MORE than 100 people gathered to witness a new era for a former town hall.

Portslade Town Hall has become a hub for the Portslade Neighbourhood Policing Team, the Purple People Kitchen and the area’s new housing office.

In a further boost, the now vacant housing office, also in Victoria Road, is part of a wider plan for housing redevelopment.

Brighton and Hove City Council is preparing to market part of the housing office site, including the vacant offices and car park and is earmarking areas for new housing.

The new policing unit has been welcomed by Chief Superintendent Nev Kemp, the Brighton and Hove Police Commander.

He said: “These facilities in Portslade give our officers a local base from which they can respond, enabling them to spend more time out and in the local community.”

In addition, local community group Purple People Kitchen will have use of a new kitchen and gardens where they will be working with residents to grow their own food.

They will also run a food bank every Friday afternoon.

The city’s mayor, Brian Fitch, cut the town hall’s ribbon at noon before planting a cherry tree on the site and surveying new facilities.

On the restoration, Mr Fitch said, “It’s been beautifully done.

“The services were fragmented before and this has brought those together, meaning information can be shared.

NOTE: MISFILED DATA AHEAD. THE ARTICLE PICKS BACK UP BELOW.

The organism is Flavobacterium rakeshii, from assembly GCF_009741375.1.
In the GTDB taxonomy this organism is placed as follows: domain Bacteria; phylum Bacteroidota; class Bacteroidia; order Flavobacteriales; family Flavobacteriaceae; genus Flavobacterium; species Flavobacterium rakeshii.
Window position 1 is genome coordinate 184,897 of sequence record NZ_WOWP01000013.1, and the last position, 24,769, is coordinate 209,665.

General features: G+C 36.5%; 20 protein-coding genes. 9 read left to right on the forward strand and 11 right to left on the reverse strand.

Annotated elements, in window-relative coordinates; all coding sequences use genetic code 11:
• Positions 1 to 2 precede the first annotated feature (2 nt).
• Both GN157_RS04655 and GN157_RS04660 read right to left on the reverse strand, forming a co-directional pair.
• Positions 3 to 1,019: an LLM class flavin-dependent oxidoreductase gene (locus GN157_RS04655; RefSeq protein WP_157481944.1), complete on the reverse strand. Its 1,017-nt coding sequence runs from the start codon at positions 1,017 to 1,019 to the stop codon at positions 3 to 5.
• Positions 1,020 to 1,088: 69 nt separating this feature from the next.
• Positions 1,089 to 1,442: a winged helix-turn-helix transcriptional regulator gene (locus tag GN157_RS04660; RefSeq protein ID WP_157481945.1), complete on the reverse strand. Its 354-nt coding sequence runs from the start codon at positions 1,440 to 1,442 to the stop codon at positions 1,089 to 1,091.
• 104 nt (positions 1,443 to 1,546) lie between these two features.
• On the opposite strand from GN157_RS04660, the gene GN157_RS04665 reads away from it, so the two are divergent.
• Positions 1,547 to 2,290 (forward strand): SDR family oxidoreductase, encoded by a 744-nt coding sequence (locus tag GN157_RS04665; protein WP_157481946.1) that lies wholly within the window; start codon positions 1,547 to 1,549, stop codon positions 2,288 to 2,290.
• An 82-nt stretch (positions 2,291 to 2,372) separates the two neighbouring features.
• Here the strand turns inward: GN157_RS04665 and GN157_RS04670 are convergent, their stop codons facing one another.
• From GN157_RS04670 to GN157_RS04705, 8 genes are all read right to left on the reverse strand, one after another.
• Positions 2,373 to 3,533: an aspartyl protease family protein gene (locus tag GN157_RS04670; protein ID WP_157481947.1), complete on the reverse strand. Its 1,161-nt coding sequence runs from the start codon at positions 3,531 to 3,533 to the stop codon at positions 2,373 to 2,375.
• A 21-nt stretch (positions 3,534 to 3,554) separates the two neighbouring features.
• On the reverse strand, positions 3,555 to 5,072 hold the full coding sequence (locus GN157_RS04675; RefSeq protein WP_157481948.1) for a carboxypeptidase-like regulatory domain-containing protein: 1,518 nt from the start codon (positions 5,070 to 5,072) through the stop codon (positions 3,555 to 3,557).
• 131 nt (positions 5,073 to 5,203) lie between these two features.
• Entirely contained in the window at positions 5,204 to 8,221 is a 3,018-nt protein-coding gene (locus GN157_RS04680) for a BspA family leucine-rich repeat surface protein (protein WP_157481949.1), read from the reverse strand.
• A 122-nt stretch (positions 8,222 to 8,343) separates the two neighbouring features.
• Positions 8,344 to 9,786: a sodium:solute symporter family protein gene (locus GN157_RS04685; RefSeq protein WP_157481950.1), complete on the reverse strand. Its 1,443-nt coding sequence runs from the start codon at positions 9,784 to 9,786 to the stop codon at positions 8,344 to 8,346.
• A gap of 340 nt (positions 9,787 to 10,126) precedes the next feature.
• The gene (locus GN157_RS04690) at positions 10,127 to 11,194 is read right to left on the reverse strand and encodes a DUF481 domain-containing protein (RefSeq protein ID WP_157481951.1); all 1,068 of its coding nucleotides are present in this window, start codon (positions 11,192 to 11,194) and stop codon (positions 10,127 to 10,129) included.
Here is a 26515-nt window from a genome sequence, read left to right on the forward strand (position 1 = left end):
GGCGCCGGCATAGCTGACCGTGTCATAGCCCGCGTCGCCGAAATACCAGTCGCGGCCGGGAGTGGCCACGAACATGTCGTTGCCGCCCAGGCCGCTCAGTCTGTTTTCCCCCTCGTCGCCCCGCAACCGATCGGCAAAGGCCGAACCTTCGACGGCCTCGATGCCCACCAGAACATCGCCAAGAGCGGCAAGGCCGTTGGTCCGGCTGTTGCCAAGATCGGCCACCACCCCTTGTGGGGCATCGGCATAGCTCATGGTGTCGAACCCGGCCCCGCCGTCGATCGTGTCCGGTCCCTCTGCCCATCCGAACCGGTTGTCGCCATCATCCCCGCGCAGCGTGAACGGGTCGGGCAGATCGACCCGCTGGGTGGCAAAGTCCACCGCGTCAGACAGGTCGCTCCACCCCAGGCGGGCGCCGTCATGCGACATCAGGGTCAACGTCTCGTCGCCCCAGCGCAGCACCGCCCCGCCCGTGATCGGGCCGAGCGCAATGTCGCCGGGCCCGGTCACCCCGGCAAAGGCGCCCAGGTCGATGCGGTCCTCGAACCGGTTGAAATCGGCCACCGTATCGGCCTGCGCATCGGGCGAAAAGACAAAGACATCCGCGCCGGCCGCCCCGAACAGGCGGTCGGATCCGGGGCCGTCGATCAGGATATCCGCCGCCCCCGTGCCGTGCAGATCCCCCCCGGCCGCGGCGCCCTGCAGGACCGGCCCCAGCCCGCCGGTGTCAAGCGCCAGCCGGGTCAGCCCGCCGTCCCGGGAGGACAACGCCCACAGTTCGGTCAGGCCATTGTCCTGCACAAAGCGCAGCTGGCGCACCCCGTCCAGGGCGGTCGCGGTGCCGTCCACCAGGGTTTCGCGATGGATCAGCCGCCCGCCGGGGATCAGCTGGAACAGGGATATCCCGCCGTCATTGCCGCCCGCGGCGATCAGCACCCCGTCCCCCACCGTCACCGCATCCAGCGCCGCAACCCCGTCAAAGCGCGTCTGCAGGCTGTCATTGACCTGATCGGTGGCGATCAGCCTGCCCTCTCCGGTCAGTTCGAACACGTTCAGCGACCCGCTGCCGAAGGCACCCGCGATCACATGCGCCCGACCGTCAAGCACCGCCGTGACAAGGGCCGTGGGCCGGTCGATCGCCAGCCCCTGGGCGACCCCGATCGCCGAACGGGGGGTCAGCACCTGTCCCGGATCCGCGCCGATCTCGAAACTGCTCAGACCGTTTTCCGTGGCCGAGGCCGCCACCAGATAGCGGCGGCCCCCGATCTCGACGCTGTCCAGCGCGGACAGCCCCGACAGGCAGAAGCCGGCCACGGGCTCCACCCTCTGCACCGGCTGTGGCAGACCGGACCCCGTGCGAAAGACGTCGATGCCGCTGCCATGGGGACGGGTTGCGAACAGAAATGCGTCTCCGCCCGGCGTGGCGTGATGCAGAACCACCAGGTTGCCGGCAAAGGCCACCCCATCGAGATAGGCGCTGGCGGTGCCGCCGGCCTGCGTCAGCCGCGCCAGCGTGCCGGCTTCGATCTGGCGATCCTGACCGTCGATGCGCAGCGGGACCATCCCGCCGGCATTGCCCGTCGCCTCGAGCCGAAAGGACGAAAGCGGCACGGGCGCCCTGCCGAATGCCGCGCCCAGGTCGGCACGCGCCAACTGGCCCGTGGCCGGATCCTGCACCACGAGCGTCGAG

“We will be able to offer a better service for the people of Portslade. It’s a service that people badly needed.”

Portslade Town Hall, which is more than 90 years old, was formerly known as the Ronuk Welfare Hall.

It was used by workers of Ronuk, a polish and wood finishing company, from 1923 through until the late 1950s when the firm moved to Sheffield.

The hall was closed before being sold to the local council in the early 1960s.

Ken Chambers, 92, who was employed by Ronuk from 1937 to 1940, was at yesterday’s opening.

He said, “I must have passed the hall in Victoria Road many times and it all comes back to me instantly.”

On his time with Ronuk, he said the hall was something he “vividly recalled”.

In 1971, Portslade Urban District Council commissioned an avant garde mural for the hall by local artist and resident Barrie Huntbach. Mr Huntbach died in 2006, aged 71, but his son and daughter, Peter Huntbach and Paula Wrightson, attended yesterday’s opening.

Local historian Robin Hurst, of the Portslade Community Forum, added: “Many of us have fond memories of working there and are delighted this important period will now be remembered.”